On March 19, 2020, DHS announced a new policy which deferred the requirement for employers to review original documents presented by employees to prove their identity and authorization to work in the U.S. to satisfy the Form I-9 in the employee’s physical presence. This policy has permitted qualifying employers to review documents virtually or accept copies of documents. It has not, however, provided an extension of the requirements to complete the review of documents (virtually or physically) by the 3rd business day following date the employee begins work for pay. The requirement to review the original documents in the employee’s physical presence was deferred until 3 days after “normal operations resume”. The most recent exception was set to expire on August 31, 2021 and has been extended through December 31, 2021 as the national emergency continues.
This policy was intended to apply to employers with employees taking physical proximity precautions due to COVID-19. If there are employees “physically present at a work location”, the exception does not apply. However, if employees are subject to quarantine, or at-risk, DHS has indicated that they will review on a case-by-case basis. DHS has not yet defined what qualifies as a “work location”, nor provided any guidance for whether the exception would apply only to (Pre-COVID-19) worksites of an employer that are 100% remote. USCIS has also provided examples of how employers should notate the application of this exception to the Form I-9s as well as the physical inspection of the original documents in the employee’s physcial presence which must occur witthin 3 days following an employer’s return to “normal operations”.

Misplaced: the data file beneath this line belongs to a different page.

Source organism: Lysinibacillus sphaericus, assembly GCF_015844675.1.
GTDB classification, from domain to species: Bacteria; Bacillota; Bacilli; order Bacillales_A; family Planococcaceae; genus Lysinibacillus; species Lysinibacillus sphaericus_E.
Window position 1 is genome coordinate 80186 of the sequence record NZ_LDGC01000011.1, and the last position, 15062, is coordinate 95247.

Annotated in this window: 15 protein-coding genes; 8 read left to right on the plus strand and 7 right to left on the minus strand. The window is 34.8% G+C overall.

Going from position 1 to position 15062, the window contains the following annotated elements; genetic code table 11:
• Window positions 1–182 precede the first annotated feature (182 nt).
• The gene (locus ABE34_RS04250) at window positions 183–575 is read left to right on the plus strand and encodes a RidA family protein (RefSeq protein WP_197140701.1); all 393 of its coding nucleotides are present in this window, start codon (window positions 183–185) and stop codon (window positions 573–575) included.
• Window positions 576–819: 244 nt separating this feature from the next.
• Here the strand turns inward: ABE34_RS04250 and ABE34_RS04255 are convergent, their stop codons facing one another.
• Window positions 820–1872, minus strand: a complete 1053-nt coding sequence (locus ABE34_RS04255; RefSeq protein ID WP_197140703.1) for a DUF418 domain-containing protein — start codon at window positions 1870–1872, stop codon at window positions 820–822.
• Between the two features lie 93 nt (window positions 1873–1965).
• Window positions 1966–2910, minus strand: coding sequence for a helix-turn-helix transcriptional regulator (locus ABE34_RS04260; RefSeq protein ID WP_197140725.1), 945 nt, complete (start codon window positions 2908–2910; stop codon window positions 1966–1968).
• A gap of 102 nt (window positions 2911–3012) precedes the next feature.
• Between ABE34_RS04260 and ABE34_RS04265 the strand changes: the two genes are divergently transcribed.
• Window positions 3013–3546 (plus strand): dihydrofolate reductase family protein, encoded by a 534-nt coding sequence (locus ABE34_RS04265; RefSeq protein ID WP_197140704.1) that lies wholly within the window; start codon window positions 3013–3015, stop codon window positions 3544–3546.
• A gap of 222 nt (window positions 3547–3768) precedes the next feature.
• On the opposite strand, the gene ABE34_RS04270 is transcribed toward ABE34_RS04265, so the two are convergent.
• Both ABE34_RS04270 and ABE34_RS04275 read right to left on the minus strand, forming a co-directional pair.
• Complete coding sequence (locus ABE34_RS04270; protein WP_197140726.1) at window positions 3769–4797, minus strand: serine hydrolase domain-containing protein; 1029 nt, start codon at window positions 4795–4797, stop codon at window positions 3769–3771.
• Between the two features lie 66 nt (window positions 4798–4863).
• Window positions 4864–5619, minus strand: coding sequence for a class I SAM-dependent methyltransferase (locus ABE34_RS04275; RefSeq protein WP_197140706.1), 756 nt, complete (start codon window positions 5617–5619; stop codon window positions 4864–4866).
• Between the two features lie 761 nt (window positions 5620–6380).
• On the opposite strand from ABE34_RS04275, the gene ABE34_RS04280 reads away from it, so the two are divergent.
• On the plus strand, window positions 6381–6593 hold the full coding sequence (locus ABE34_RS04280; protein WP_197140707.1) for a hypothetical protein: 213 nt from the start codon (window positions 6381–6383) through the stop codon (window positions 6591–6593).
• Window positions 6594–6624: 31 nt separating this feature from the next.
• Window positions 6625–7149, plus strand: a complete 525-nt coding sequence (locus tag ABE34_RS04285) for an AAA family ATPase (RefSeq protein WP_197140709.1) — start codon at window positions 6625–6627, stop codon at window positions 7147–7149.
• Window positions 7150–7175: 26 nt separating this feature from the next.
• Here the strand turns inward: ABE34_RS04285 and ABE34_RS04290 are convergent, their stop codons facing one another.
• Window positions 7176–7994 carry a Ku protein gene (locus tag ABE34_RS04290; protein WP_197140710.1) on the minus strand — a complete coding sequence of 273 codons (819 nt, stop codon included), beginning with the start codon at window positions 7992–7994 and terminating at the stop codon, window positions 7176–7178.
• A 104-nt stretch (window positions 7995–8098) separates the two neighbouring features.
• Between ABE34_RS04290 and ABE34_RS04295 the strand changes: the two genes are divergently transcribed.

As vaccines increase and cases of COVID-19 decrease, employers may be loosening restrictions previously imposed under their own COVID-19 response plans. As employers begin to allow and/or require certain employees/positions to return to their previous work location, there may be confusion with regard to how the gradual return vs. complete return to “normal operations”, (for employers who previously qualified for this exception), will impact their Form I-9 compliance process. Employers are encouraged to reach out to their Maggio Kattar attorney for guidance